In this SPAM Cut, Helen Charman examines the politics, material poetics and radical pragmatism of Rebecca Tamás’ (frankly stunning) poem, ‘Communist Ghost’, which you can read here in Perverse issue 1.
> After reading it every day for a number of weeks, I read ‘Communist Ghost’ with my second year undergraduate students, alongside some of the Communist Manifesto and some of Spectres of Marx. They felt it very deeply, and they taught me a lot about it, including the (obvious, apparently) allusions to T. S. Eliot’s ‘Ash Wednesday’ and the logic of chemical equations and the problems with the almost-Annunciation. I was pleased to be able to teach this poem without crying. Although the Eliot is an obvious intertext, it feels for me like an opposite of his cold and clevermelancholy feeling.
> Death and its moist terror is everywhere in ‘Communist Ghost’, but the skull beneath the poems’ skin is not so much ‘Ash Wednesday’—‘We are glad to be scattered, we did little good to each / other’—but more like John Berger’s bones:
What reconciles me to my own death more than anything else is the image of a place: a place where your bones and mine are buried, thrown, uncovered, together. They are strewn there pell-mell. One of your ribs leans against my skull. A metacarpal of my left hand lies inside your pelvis. (Against my broken ribs your breast like a flower.) The hundred bones of our feet are scattered like gravel. It is strange that this image of our proximity, concerning as it does mere phosphate of calcium, should bestow a sense of peace. Yet it does. With you I can imagine a place where to be phosphate of calcium is enough.
The politics of this poem—it’s called ‘Communist Ghost’, guys—are more in line with Berger’s lifelong commitment to activism than Eliot’s antisemitism, racism, and misogyny. Eliot’s bones are glad to be separate from the messy business of living and sink instead into the landscape, the sand, the juniper; Berger finds hope in the mixing of human remains, in the residue of love in the phosphate of calcium. In ‘Communist Ghost’, the land—the cool mossy language, the water, the wolves, the ‘actually quite obvious communist nature of the stones’—is a living entity that demands participation from the human speaker; not an escape from ethical life, but a commingling of matter. The poem interprets the old arguments against the communist past—‘warehouses and government issue shoes? hunger? snowstorms?’— as ‘only your faulty and specific type’ and constructs a new possibility of political life founded on communality. This, crucially, extends beyond the human but never falls into the ecopoetic neo-fascist trap of imagining nature as purity, or something that transcends humanity (humanity, here, is almost always racialised and coded as urban). Tamás is not sentimental, but writes of a radical pragmatism that incorporates difference and restrains from violence:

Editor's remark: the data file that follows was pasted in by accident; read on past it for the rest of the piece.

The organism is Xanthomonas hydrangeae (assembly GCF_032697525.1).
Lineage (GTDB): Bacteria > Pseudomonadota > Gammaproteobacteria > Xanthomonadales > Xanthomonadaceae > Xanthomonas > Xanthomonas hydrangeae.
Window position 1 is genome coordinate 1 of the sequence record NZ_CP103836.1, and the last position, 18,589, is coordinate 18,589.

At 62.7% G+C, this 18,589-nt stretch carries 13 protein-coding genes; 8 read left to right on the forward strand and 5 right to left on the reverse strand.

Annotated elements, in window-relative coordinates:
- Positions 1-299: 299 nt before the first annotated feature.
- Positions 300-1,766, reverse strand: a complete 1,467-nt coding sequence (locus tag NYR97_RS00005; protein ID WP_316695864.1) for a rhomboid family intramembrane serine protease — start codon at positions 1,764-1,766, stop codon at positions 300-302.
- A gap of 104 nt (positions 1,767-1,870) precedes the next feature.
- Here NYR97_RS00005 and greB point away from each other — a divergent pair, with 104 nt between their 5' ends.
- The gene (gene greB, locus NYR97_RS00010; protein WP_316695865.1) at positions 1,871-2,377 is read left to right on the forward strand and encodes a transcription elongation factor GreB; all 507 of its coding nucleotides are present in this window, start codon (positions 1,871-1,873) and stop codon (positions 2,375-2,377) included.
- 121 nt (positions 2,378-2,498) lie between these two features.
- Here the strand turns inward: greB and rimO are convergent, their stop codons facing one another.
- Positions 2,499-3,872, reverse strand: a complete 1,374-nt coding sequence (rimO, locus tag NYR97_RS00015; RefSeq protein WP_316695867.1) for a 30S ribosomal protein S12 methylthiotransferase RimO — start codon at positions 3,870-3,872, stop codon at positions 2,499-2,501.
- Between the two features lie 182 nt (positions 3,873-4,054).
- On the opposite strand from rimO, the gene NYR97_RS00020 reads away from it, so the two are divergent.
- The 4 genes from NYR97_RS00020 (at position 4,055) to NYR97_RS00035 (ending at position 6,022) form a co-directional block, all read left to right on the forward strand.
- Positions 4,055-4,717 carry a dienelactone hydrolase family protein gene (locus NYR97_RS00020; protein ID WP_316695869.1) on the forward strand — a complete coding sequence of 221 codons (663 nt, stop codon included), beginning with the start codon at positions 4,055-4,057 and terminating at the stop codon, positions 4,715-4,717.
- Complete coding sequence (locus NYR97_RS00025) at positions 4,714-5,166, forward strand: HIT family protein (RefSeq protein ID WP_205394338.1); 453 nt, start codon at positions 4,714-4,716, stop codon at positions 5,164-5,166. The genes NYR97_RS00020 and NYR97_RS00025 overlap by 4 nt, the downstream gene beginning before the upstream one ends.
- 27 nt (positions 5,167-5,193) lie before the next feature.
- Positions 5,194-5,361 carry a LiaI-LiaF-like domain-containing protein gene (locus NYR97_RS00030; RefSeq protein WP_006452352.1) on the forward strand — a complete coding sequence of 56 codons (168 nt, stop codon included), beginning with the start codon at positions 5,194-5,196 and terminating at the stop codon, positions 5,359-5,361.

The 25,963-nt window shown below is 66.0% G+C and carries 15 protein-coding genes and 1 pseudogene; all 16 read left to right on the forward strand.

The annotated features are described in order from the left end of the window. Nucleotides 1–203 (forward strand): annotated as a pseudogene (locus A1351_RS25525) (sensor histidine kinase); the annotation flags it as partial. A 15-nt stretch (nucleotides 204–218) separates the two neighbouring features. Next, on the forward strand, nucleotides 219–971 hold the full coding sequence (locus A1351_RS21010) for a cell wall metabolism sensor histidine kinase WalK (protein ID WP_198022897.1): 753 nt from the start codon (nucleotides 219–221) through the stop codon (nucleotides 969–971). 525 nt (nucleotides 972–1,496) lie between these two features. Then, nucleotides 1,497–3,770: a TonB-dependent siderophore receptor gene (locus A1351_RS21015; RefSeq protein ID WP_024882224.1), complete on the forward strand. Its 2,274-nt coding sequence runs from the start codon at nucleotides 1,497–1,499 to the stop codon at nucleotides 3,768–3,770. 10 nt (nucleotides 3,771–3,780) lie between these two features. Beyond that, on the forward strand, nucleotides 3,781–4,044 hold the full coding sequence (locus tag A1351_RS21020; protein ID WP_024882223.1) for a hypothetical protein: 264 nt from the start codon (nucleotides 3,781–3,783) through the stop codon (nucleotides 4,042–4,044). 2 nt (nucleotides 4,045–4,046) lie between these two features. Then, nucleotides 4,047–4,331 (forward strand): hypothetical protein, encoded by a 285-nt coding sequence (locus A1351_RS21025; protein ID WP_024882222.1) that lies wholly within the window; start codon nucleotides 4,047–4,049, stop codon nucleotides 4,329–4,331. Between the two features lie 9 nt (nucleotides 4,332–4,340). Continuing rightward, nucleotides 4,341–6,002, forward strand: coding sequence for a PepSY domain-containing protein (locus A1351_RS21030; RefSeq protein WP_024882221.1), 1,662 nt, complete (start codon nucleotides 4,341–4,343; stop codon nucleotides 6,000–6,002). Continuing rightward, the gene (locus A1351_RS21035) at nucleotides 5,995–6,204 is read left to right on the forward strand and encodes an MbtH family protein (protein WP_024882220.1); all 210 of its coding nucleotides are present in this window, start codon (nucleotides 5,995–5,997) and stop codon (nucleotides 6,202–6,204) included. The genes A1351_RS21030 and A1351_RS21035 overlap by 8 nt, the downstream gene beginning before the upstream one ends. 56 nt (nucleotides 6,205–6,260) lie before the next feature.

this does not mean everything and everyone is nice merely that they are nothing alike and still hold back fromdestruction
Refiguring John Donne’s ‘A Nocturnal upon St Lucy’s Day’, refiguring Frank O’Hara’s writhing and screaming ‘most tender feelings’, the final section of ‘Communist Ghost’ articulates a deeply felt hope that a new communist (small c) politics, a new ecological movement can draw on the specific and personal. The poem’s ‘I’ does not erase itself, but speaks with and through the ghost in a textual embodiment of lyric intersubjectivity:
my most tender feelings no longer hurt me my unbearable feeling that the people I love will fail and suffer no longer hurts me my awful love that fizzes over the boundary of what can be visibly given in return no longer hurts me my love of the dead in their mealy retching somewhere no longer hurts me
The awful love, the mealy retching of the dead; these still exist, but their ability to harm has been altered through the difficult, recuperative acknowledgement of everything else that exists in the world. Tamás offers no shortcut—‘even now I don’t have the best language all to myself or in myself it is still hard’—but the possibility for a union between the individual and the collective becomes the only mechanism for survival, the final lines an invocation of strength against the terrors of the future and the past, an incantatory expression of love simultaneously domestic and universal:
but it is just about doable to collapse the internal ugly machine automatic lived suffering if I say (through the ghost’s licking mouth) live with me live with me live with me
Text: Helen Charman
Image: Alina Miroshnichenko